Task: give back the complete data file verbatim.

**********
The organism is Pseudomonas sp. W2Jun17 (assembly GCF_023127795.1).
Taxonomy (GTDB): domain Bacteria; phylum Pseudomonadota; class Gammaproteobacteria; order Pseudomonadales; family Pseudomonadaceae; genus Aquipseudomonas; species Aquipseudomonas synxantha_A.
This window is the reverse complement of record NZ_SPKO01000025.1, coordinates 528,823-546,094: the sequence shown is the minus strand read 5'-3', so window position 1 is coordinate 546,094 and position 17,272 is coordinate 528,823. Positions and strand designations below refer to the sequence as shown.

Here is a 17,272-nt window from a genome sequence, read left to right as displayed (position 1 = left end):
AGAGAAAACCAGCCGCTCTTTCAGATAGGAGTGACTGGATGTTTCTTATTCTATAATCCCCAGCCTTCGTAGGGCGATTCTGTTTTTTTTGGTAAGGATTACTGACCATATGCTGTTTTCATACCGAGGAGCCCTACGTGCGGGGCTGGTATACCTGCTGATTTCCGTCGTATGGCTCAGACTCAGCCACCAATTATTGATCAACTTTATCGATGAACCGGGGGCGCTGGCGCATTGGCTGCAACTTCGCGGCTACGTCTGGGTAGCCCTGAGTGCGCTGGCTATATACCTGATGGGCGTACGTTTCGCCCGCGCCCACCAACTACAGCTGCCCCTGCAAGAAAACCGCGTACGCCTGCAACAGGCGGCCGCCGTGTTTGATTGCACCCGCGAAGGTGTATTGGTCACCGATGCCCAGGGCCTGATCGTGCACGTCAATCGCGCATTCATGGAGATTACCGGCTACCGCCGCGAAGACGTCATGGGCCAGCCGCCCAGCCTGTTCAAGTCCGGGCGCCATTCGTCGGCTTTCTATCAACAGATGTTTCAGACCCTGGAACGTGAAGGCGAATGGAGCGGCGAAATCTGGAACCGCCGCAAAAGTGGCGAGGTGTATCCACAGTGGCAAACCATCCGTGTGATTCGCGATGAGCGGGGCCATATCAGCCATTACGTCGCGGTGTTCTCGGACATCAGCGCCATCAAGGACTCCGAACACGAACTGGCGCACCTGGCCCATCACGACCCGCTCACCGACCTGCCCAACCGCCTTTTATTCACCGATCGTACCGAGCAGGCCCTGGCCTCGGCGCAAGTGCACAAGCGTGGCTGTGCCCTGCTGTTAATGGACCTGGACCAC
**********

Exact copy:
The organism is Pseudomonas sp. W2Jun17 (assembly GCF_023127795.1).
Taxonomy (GTDB): domain Bacteria; phylum Pseudomonadota; class Gammaproteobacteria; order Pseudomonadales; family Pseudomonadaceae; genus Aquipseudomonas; species Aquipseudomonas synxantha_A.
This window is the reverse complement of record NZ_SPKO01000025.1, coordinates 528,823-546,094: the sequence shown is the minus strand read 5'-3', so window position 1 is coordinate 546,094 and position 17,272 is coordinate 528,823. Positions and strand designations below refer to the sequence as shown.

Here is a 17,272-nt window from a genome sequence, read left to right as displayed (position 1 = left end):
AGAGAAAACCAGCCGCTCTTTCAGATAGGAGTGACTGGATGTTTCTTATTCTATAATCCCCAGCCTTCGTAGGGCGATTCTGTTTTTTTTGGTAAGGATTACTGACCATATGCTGTTTTCATACCGAGGAGCCCTACGTGCGGGGCTGGTATACCTGCTGATTTCCGTCGTATGGCTCAGACTCAGCCACCAATTATTGATCAACTTTATCGATGAACCGGGGGCGCTGGCGCATTGGCTGCAACTTCGCGGCTACGTCTGGGTAGCCCTGAGTGCGCTGGCTATATACCTGATGGGCGTACGTTTCGCCCGCGCCCACCAACTACAGCTGCCCCTGCAAGAAAACCGCGTACGCCTGCAACAGGCGGCCGCCGTGTTTGATTGCACCCGCGAAGGTGTATTGGTCACCGATGCCCAGGGCCTGATCGTGCACGTCAATCGCGCATTCATGGAGATTACCGGCTACCGCCGCGAAGACGTCATGGGCCAGCCGCCCAGCCTGTTCAAGTCCGGGCGCCATTCGTCGGCTTTCTATCAACAGATGTTTCAGACCCTGGAACGTGAAGGCGAATGGAGCGGCGAAATCTGGAACCGCCGCAAAAGTGGCGAGGTGTATCCACAGTGGCAAACCATCCGTGTGATTCGCGATGAGCGGGGCCATATCAGCCATTACGTCGCGGTGTTCTCGGACATCAGCGCCATCAAGGACTCCGAACACGAACTGGCGCACCTGGCCCATCACGACCCGCTCACCGACCTGCCCAACCGCCTTTTATTCACCGATCGTACCGAGCAGGCCCTGGCCTCGGCGCAAGTGCACAAGCGTGGCTGTGCCCTGCTGTTAATGGACCTGGACCAC